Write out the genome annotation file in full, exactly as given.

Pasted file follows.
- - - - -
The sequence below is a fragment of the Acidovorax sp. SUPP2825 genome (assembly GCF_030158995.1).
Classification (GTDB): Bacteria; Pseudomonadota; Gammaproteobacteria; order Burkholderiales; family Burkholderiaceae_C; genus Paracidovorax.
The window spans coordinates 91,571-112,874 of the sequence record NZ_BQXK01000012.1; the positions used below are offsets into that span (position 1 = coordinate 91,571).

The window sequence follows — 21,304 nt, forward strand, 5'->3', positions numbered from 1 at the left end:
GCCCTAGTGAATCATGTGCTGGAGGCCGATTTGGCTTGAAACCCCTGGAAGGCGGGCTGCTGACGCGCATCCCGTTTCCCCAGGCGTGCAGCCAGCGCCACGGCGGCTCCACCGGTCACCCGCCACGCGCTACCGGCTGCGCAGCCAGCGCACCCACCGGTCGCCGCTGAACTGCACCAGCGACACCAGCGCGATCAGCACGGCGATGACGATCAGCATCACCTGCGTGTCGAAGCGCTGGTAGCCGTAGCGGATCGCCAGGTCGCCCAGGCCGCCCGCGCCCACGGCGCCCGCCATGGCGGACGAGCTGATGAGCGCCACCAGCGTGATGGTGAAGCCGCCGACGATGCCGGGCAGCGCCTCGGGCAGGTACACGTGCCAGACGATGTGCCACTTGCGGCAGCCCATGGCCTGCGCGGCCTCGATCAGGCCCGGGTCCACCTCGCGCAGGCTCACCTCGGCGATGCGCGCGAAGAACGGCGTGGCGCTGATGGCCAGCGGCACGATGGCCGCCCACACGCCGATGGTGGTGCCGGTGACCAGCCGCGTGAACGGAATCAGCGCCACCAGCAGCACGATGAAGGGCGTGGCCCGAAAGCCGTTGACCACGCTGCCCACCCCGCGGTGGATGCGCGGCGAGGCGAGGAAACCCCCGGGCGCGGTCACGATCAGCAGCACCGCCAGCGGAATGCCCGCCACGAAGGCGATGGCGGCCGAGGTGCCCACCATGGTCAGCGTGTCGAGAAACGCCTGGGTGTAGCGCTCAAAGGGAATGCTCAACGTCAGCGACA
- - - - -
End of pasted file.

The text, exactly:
The sequence below is a fragment of the Acidovorax sp. SUPP2825 genome (assembly GCF_030158995.1).
Classification (GTDB): Bacteria; Pseudomonadota; Gammaproteobacteria; order Burkholderiales; family Burkholderiaceae_C; genus Paracidovorax.
The window spans coordinates 91,571-112,874 of the sequence record NZ_BQXK01000012.1; the positions used below are offsets into that span (position 1 = coordinate 91,571).

The window sequence follows — 21,304 nt, forward strand, 5'->3', positions numbered from 1 at the left end:
GCCCTAGTGAATCATGTGCTGGAGGCCGATTTGGCTTGAAACCCCTGGAAGGCGGGCTGCTGACGCGCATCCCGTTTCCCCAGGCGTGCAGCCAGCGCCACGGCGGCTCCACCGGTCACCCGCCACGCGCTACCGGCTGCGCAGCCAGCGCACCCACCGGTCGCCGCTGAACTGCACCAGCGACACCAGCGCGATCAGCACGGCGATGACGATCAGCATCACCTGCGTGTCGAAGCGCTGGTAGCCGTAGCGGATCGCCAGGTCGCCCAGGCCGCCCGCGCCCACGGCGCCCGCCATGGCGGACGAGCTGATGAGCGCCACCAGCGTGATGGTGAAGCCGCCGACGATGCCGGGCAGCGCCTCGGGCAGGTACACGTGCCAGACGATGTGCCACTTGCGGCAGCCCATGGCCTGCGCGGCCTCGATCAGGCCCGGGTCCACCTCGCGCAGGCTCACCTCGGCGATGCGCGCGAAGAACGGCGTGGCGCTGATGGCCAGCGGCACGATGGCCGCCCACACGCCGATGGTGGTGCCGGTGACCAGCCGCGTGAACGGAATCAGCGCCACCAGCAGCACGATGAAGGGCGTGGCCCGAAAGCCGTTGACCACGCTGCCCACCCCGCGGTGGATGCGCGGCGAGGCGAGGAAACCCCCGGGCGCGGTCACGATCAGCAGCACCGCCAGCGGAATGCCCGCCACGAAGGCGATGGCGGCCGAGGTGCCCACCATGGTCAGCGTGTCGAGAAACGCCTGGGTGTAGCGCTCAAAGGGAATGCTCAACGTCAGCGACA